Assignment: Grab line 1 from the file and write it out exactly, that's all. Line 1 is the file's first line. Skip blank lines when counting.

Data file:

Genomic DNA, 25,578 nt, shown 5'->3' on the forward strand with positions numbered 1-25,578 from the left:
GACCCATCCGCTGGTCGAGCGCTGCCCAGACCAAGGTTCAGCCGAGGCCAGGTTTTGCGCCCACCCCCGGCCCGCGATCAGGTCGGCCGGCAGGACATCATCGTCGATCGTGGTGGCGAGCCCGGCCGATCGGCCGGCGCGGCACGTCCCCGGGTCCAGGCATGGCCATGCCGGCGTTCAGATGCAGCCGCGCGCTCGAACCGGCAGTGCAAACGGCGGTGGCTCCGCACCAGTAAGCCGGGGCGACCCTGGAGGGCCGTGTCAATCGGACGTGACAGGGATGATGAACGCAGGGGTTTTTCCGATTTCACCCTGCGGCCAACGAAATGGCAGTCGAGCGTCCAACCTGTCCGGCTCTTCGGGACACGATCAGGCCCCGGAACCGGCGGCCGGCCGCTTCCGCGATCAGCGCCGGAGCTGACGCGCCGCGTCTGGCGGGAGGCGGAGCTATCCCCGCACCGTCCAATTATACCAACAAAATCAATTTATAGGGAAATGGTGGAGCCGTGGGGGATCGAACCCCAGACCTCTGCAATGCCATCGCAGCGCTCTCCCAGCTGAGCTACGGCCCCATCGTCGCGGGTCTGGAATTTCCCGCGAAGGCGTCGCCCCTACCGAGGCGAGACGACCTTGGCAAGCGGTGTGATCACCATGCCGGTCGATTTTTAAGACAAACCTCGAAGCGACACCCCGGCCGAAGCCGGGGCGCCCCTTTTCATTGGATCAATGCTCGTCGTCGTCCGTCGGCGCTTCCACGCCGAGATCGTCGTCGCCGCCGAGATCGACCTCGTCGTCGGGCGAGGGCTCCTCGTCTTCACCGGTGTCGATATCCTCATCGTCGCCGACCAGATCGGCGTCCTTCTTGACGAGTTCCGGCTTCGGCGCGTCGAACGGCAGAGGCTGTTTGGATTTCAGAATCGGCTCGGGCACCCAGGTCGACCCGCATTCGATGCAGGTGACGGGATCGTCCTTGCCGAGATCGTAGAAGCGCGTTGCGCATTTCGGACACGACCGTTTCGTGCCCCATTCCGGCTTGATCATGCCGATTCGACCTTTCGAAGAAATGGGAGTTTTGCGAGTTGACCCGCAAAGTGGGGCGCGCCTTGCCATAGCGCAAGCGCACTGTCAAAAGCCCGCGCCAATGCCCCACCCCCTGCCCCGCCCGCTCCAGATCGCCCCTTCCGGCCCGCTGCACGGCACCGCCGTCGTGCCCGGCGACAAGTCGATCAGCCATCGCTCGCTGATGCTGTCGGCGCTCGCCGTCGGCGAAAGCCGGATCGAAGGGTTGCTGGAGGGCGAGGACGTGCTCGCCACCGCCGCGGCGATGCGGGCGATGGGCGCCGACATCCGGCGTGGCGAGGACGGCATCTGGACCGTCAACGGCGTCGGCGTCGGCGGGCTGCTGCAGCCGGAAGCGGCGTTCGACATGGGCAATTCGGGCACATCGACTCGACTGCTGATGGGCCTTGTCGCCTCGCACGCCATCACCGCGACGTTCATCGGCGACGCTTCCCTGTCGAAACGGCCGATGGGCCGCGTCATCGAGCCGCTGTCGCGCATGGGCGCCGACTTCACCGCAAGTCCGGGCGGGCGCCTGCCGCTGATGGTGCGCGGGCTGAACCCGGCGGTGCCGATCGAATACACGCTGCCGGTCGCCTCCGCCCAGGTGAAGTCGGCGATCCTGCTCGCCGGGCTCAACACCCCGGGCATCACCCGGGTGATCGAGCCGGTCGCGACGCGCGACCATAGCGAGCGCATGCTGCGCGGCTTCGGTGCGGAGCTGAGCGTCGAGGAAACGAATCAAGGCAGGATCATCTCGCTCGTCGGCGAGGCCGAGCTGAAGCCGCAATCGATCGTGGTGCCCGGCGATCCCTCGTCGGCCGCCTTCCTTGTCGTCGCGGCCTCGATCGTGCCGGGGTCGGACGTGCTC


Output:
Genomic DNA, 25,578 nt, shown 5'->3' on the forward strand with positions numbered 1-25,578 from the left: